As Massachusetts’ legislative session drew to a close early Wednesday morning, many of MAPC’s legislative priorities were up for consideration. We wanted to give you a sense of how they fared.
Short Term Rentals: The legislature’s bill regulating short term rentals would tax short term rentals at the hotel rate of 5.7 percent. City and towns have the option to add an additional six percent tax. The legislation includes many local control options for municipalities and requires that hosts register their unit with the Department of Revenue. Data collected through the registry will be kept private and stripped of identifying information, but will be shared with municipalities and regional planning agencies, who can help cities and towns to understand the impact short term rentals are having on their housing market. The Governor filed an amendment on this bill after the formal sessions ended, so it might change slightly during informal session.
Energy: The legislature passed a clean energy bill that increases the renewable portfolio standard by two percent each year for the next 10 years, establishes an energy storage target, authorizes the procurement of additional wind energy, and expands funds available through the MassSave program. Importantly for MAPC’s priorities, the legislation also defines lost and unaccounted for gas and places a reporting requirement on utilities.
Environmental Bond Bill: This bill authorizes significant funding for environmental priorities, including $55M for Complete Streets, $75M for the Municipal Vulnerability Preparedness Program, and $100M for the implementation of the state hazard mitigation and climate adaptation plans. MAPC worked closely with the legislature to establish a new $30M Transfer of Development Rights revolving loan fund so that communities will have the opportunity to enhance development while preserving open space.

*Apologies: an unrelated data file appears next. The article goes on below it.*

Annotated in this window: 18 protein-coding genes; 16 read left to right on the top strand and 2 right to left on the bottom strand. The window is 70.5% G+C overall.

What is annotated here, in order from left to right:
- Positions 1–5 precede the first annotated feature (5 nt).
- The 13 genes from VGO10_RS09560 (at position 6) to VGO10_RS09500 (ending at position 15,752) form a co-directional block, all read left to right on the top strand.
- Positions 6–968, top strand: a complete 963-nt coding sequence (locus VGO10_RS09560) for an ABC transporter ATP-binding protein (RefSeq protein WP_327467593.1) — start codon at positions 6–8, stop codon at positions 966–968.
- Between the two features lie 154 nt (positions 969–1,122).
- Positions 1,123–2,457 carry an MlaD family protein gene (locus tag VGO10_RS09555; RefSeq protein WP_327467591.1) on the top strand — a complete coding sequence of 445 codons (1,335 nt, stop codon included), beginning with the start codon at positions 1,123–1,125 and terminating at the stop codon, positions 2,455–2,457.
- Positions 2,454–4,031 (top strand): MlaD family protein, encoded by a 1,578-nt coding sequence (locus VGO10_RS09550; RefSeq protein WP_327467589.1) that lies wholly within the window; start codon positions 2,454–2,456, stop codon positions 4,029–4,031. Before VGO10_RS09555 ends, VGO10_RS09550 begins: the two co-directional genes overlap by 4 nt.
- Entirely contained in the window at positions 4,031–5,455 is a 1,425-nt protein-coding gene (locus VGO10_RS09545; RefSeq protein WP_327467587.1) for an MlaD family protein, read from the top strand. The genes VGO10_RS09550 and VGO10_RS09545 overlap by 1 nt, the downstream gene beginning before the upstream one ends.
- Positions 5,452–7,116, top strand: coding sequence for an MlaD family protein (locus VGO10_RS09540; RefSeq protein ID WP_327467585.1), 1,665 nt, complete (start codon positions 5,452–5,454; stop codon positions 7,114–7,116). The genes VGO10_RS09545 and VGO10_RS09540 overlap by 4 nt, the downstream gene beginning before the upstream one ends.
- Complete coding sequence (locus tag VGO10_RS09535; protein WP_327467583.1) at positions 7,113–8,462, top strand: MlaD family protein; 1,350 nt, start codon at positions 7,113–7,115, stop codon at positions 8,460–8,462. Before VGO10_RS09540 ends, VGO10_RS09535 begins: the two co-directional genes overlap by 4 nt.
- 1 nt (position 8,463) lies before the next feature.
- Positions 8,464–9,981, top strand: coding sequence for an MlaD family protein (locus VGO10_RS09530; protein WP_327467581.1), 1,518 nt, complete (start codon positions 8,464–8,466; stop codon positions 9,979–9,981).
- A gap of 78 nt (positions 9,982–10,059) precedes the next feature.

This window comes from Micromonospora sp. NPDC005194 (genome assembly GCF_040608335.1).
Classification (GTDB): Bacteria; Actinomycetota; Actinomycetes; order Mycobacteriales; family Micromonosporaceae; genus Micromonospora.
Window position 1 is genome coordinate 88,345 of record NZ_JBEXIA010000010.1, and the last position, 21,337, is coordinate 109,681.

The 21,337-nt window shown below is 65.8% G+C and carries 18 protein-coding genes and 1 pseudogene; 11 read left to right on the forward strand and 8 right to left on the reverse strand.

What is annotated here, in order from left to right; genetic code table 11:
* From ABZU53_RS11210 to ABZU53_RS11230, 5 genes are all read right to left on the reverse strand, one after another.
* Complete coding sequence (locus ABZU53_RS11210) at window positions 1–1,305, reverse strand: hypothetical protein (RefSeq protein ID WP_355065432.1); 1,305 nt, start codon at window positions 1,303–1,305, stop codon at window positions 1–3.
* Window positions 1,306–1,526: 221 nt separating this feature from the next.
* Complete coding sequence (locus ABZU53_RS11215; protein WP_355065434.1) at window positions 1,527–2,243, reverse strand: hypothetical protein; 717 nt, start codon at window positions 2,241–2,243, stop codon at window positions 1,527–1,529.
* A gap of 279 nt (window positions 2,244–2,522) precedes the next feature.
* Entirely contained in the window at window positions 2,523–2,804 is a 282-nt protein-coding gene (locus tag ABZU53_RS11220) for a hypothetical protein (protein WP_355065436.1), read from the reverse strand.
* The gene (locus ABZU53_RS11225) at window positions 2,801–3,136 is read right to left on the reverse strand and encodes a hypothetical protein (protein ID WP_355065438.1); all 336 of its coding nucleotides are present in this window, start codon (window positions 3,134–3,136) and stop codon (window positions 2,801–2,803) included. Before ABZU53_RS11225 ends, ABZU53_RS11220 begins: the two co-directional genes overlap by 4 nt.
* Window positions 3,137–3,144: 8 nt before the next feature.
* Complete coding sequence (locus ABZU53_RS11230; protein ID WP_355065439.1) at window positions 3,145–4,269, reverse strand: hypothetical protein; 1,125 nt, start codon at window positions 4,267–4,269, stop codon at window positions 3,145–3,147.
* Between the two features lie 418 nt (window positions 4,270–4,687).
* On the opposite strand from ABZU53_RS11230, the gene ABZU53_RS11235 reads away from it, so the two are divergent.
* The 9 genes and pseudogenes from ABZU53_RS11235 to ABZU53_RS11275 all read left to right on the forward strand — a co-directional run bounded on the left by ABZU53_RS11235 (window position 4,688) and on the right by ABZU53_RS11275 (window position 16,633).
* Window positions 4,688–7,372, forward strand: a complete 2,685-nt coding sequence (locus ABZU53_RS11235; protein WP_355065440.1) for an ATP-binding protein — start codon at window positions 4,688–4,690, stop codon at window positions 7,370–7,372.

Economic Development Bond Bill: This bill authorizes $250M for the MassWorks program, $75M for workforce skills training, and $50M for the Mass Cultural Facilities fund. The Regional Ballot Initiatives bill was originally included as an amendment to the Senate version of this bill, but it was unfortunately not included in the compromise bill that passed in both branches.
Opioid Legislation: A bill long supported by Governor Baker and a major priority of both branches, the final opioid bill expands access to the overdose-reversal drug naloxone (Narcan) without a prescription and helps sheriffs to purchase the drug through the state’s bulk purchasing program. It also expands access to medication-assisted addiction treatment, and phases out paper pharmaceutical prescriptions for certain opioids.
FY19 Budget (In case you missed it): The budget approved by the Governor included funding for several of MAPC’s priorities. Some highlights: an increase of $2 million for the Shannon Grant program, level funding for District Local Technical Assistance and the Community Compact Program, and increases for Regional Transit Authorities, the Massachusetts Rental Voucher Program, and the Department of Environmental Protection.
There were several bills that did not make it across the finish line. Legislative conferees negotiating the differences between the branches’ bills on education funding and health care reform were not able to come to a compromise last night. MAPC was deeply disappointed that this left funding for the Prevention and Wellness Trust, which had been included in the health care bill, without any money for the coming year.
We were also disappointed that the legislature did not pass our zoning and housing priorities. Neither Governor Baker’s Housing Choice bill, nor the various other zoning and housing recommendations that MAPC supported, made it to a vote on the House floor. Despite this significant setback, we will not be deterred from continuing our advocacy for meaningful legislation to address the state’s housing crisis and to give cities and towns more and better tools to plan for and manage growth.
In the coming weeks, the Government Affairs team will be putting together a comprehensive summary of all of these bills and the many others that passed this legislative session. We will make you aware of new tools that are available in your communities, and we will start to look ahead towards our priorities for next legislative session. Please do not hesitate to reach out to us with any questions.